Delta oscillations phase limit neural activity during sevoflurane anesthesia

Shubham Chamadia, Juan C. Pedemonte, Eunice Y. Hahm, Jennifer Mekonnen, Reine Ibala, Jacob Gitlin, Breanna R. Ethridge, Jason Qu, Rafael Vazquez, James Rhee, Erika T. Liao, Emery N. Brown (+1 others)
2019 Communications Biology  
Understanding anesthetic mechanisms with the goal of producing anesthetic states with limited systemic side effects is a major objective of neuroscience research in anesthesiology. Coherent frontal alpha oscillations have been postulated as a mechanism of sevoflurane general anesthesia. This postulate remains unproven. Therefore, we performed a single-site, randomized, cross-over, high-density electroencephalogram study of sevoflurane and sevoflurane-plus-ketamine general anesthesia in 12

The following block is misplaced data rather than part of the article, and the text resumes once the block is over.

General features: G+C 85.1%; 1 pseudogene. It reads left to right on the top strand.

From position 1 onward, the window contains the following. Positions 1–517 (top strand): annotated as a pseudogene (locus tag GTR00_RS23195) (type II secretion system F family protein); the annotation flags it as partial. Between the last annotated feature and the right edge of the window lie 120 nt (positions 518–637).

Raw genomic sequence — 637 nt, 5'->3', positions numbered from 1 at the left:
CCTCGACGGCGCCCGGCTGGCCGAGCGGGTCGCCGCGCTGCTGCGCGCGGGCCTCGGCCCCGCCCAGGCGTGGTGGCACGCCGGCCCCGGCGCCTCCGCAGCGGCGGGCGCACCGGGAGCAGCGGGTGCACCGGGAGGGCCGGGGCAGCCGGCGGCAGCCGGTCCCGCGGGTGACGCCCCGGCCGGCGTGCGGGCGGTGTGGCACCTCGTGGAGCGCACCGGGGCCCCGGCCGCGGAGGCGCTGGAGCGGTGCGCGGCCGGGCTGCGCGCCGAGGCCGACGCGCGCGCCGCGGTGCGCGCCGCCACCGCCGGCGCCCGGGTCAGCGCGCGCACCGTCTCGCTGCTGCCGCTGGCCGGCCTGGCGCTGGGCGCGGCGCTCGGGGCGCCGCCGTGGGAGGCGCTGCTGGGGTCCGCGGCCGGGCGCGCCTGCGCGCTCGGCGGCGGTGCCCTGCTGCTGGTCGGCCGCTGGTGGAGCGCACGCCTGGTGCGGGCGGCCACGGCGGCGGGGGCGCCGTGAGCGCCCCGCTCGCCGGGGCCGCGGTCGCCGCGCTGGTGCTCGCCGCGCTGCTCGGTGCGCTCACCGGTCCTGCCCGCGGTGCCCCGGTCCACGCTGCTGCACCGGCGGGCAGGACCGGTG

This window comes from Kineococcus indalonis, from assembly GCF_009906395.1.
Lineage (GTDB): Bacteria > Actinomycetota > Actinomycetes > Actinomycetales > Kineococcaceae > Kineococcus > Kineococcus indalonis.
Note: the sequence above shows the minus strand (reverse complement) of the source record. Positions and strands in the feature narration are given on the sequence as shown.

more » ... y subjects. Data were analyzed with multitaper spectral, global coherence, cross-frequency coupling, and phase-dependent methods. Our results suggest that coherent alpha oscillations are not fundamental for maintaining sevoflurane general anesthesia. Taken together, our results suggest that subanesthetic and general anesthetic sevoflurane brain states emerge from impaired information processing instantiated by a delta-higher frequency phase-amplitude coupling syntax. These results provide fundamental new insights into the neural circuit mechanisms of sevoflurane anesthesia and suggest that anesthetic states may be produced by extracranial perturbations that cause delta-higher frequency phase-amplitude interactions.
doi:10.1038/s42003-019-0664-3 pmid:31925268 pmcid:PMC6858348 fatcat:tttwq53smfdzzdcdctiumy34ke